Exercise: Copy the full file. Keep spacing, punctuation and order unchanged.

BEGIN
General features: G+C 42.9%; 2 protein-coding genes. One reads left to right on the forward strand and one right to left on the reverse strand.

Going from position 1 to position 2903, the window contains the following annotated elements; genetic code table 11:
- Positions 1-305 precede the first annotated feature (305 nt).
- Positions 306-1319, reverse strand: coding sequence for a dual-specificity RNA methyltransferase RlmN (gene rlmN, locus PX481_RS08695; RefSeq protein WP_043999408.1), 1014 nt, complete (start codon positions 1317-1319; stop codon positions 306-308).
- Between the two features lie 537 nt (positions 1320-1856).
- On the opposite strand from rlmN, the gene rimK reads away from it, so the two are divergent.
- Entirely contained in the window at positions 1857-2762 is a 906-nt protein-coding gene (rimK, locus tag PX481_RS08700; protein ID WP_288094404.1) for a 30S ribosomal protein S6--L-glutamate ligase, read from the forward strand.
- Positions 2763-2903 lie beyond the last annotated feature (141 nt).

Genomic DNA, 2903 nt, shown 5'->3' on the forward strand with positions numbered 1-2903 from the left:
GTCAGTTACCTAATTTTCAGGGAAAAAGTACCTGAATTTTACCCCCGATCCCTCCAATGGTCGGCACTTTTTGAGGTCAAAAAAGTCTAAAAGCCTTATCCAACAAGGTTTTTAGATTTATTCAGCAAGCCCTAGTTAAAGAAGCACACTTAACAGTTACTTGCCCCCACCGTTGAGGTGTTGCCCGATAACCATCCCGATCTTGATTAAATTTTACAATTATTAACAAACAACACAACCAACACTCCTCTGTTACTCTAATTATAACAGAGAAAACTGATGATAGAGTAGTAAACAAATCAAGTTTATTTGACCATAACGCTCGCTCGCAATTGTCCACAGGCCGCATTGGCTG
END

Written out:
General features: G+C 42.9%; 2 protein-coding genes. One reads left to right on the forward strand and one right to left on the reverse strand.

Going from position 1 to position 2903, the window contains the following annotated elements; genetic code table 11:
- Positions 1-305 precede the first annotated feature (305 nt).
- Positions 306-1319, reverse strand: coding sequence for a dual-specificity RNA methyltransferase RlmN (gene rlmN, locus PX481_RS08695; RefSeq protein WP_043999408.1), 1014 nt, complete (start codon positions 1317-1319; stop codon positions 306-308).
- Between the two features lie 537 nt (positions 1320-1856).
- On the opposite strand from rlmN, the gene rimK reads away from it, so the two are divergent.
- Entirely contained in the window at positions 1857-2762 is a 906-nt protein-coding gene (rimK, locus tag PX481_RS08700; protein ID WP_288094404.1) for a 30S ribosomal protein S6--L-glutamate ligase, read from the forward strand.
- Positions 2763-2903 lie beyond the last annotated feature (141 nt).

Genomic DNA, 2903 nt, shown 5'->3' on the forward strand with positions numbered 1-2903 from the left:
GTCAGTTACCTAATTTTCAGGGAAAAAGTACCTGAATTTTACCCCCGATCCCTCCAATGGTCGGCACTTTTTGAGGTCAAAAAAGTCTAAAAGCCTTATCCAACAAGGTTTTTAGATTTATTCAGCAAGCCCTAGTTAAAGAAGCACACTTAACAGTTACTTGCCCCCACCGTTGAGGTGTTGCCCGATAACCATCCCGATCTTGATTAAATTTTACAATTATTAACAAACAACACAACCAACACTCCTCTGTTACTCTAATTATAACAGAGAAAACTGATGATAGAGTAGTAAACAAATCAAGTTTATTTGACCATAACGCTCGCTCGCAATTGTCCACAGGCCGCATTGGCTG